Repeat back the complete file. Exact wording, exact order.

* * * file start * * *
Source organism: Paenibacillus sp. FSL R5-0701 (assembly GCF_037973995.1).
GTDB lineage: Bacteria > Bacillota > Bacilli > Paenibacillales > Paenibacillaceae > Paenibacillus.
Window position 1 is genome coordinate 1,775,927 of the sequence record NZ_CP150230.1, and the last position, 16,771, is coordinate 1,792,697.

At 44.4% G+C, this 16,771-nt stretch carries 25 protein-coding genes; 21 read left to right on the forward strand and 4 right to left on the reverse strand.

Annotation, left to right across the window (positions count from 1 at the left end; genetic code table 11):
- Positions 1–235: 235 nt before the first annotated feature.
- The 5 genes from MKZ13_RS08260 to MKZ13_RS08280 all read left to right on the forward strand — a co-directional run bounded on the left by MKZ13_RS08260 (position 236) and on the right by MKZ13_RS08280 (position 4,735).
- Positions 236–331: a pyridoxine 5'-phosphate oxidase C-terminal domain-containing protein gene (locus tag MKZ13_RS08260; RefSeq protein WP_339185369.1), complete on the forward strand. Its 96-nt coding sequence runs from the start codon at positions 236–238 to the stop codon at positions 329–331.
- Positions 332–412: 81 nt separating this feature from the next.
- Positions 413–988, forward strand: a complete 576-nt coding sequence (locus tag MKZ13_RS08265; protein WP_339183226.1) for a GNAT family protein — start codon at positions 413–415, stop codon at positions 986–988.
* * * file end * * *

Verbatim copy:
Source organism: Paenibacillus sp. FSL R5-0701 (assembly GCF_037973995.1).
GTDB lineage: Bacteria > Bacillota > Bacilli > Paenibacillales > Paenibacillaceae > Paenibacillus.
Window position 1 is genome coordinate 1,775,927 of the sequence record NZ_CP150230.1, and the last position, 16,771, is coordinate 1,792,697.

At 44.4% G+C, this 16,771-nt stretch carries 25 protein-coding genes; 21 read left to right on the forward strand and 4 right to left on the reverse strand.

Annotation, left to right across the window (positions count from 1 at the left end; genetic code table 11):
- Positions 1–235: 235 nt before the first annotated feature.
- The 5 genes from MKZ13_RS08260 to MKZ13_RS08280 all read left to right on the forward strand — a co-directional run bounded on the left by MKZ13_RS08260 (position 236) and on the right by MKZ13_RS08280 (position 4,735).
- Positions 236–331: a pyridoxine 5'-phosphate oxidase C-terminal domain-containing protein gene (locus tag MKZ13_RS08260; RefSeq protein WP_339185369.1), complete on the forward strand. Its 96-nt coding sequence runs from the start codon at positions 236–238 to the stop codon at positions 329–331.
- Positions 332–412: 81 nt separating this feature from the next.
- Positions 413–988, forward strand: a complete 576-nt coding sequence (locus tag MKZ13_RS08265; protein WP_339183226.1) for a GNAT family protein — start codon at positions 413–415, stop codon at positions 986–988.